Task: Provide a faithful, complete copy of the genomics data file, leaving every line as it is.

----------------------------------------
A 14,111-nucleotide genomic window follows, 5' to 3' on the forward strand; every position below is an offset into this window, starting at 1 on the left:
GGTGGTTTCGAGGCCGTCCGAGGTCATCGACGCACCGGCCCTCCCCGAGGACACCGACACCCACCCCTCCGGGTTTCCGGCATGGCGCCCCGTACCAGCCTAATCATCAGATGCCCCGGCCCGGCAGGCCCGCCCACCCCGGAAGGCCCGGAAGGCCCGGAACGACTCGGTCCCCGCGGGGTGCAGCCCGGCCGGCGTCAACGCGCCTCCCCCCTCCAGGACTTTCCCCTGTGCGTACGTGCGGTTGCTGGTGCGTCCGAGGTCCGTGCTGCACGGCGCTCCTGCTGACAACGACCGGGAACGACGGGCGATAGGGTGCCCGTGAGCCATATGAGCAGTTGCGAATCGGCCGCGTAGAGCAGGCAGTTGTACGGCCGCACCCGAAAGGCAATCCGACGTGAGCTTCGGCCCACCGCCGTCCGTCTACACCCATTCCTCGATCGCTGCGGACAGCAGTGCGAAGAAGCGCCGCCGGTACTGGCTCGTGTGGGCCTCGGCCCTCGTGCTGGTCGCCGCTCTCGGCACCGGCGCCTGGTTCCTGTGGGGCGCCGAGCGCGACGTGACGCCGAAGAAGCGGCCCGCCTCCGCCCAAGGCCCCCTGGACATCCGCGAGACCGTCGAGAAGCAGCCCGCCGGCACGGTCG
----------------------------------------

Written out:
A 14,111-nucleotide genomic window follows, 5' to 3' on the forward strand; every position below is an offset into this window, starting at 1 on the left:
GGTGGTTTCGAGGCCGTCCGAGGTCATCGACGCACCGGCCCTCCCCGAGGACACCGACACCCACCCCTCCGGGTTTCCGGCATGGCGCCCCGTACCAGCCTAATCATCAGATGCCCCGGCCCGGCAGGCCCGCCCACCCCGGAAGGCCCGGAAGGCCCGGAACGACTCGGTCCCCGCGGGGTGCAGCCCGGCCGGCGTCAACGCGCCTCCCCCCTCCAGGACTTTCCCCTGTGCGTACGTGCGGTTGCTGGTGCGTCCGAGGTCCGTGCTGCACGGCGCTCCTGCTGACAACGACCGGGAACGACGGGCGATAGGGTGCCCGTGAGCCATATGAGCAGTTGCGAATCGGCCGCGTAGAGCAGGCAGTTGTACGGCCGCACCCGAAAGGCAATCCGACGTGAGCTTCGGCCCACCGCCGTCCGTCTACACCCATTCCTCGATCGCTGCGGACAGCAGTGCGAAGAAGCGCCGCCGGTACTGGCTCGTGTGGGCCTCGGCCCTCGTGCTGGTCGCCGCTCTCGGCACCGGCGCCTGGTTCCTGTGGGGCGCCGAGCGCGACGTGACGCCGAAGAAGCGGCCCGCCTCCGCCCAAGGCCCCCTGGACATCCGCGAGACCGTCGAGAAGCAGCCCGCCGGCACGGTCG